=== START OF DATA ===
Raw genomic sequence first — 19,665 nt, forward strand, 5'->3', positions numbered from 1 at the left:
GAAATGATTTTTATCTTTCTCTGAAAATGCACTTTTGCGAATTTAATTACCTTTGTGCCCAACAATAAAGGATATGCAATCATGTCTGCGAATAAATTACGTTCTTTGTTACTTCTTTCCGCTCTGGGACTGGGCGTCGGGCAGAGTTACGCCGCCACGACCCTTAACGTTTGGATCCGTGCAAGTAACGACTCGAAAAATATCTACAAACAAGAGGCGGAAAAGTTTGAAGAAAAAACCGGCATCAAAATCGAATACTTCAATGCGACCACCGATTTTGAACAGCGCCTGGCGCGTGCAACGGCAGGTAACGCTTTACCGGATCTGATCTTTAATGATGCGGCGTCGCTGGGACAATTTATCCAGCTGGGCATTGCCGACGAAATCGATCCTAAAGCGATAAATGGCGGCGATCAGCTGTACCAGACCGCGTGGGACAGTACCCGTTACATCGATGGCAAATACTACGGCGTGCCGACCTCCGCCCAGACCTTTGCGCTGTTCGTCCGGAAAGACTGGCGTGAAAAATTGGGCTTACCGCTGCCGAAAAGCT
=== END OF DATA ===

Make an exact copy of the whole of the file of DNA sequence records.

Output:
Raw genomic sequence first — 19,665 nt, forward strand, 5'->3', positions numbered from 1 at the left:
GAAATGATTTTTATCTTTCTCTGAAAATGCACTTTTGCGAATTTAATTACCTTTGTGCCCAACAATAAAGGATATGCAATCATGTCTGCGAATAAATTACGTTCTTTGTTACTTCTTTCCGCTCTGGGACTGGGCGTCGGGCAGAGTTACGCCGCCACGACCCTTAACGTTTGGATCCGTGCAAGTAACGACTCGAAAAATATCTACAAACAAGAGGCGGAAAAGTTTGAAGAAAAAACCGGCATCAAAATCGAATACTTCAATGCGACCACCGATTTTGAACAGCGCCTGGCGCGTGCAACGGCAGGTAACGCTTTACCGGATCTGATCTTTAATGATGCGGCGTCGCTGGGACAATTTATCCAGCTGGGCATTGCCGACGAAATCGATCCTAAAGCGATAAATGGCGGCGATCAGCTGTACCAGACCGCGTGGGACAGTACCCGTTACATCGATGGCAAATACTACGGCGTGCCGACCTCCGCCCAGACCTTTGCGCTGTTCGTCCGGAAAGACTGGCGTGAAAAATTGGGCTTACCGCTGCCGAAAAGCT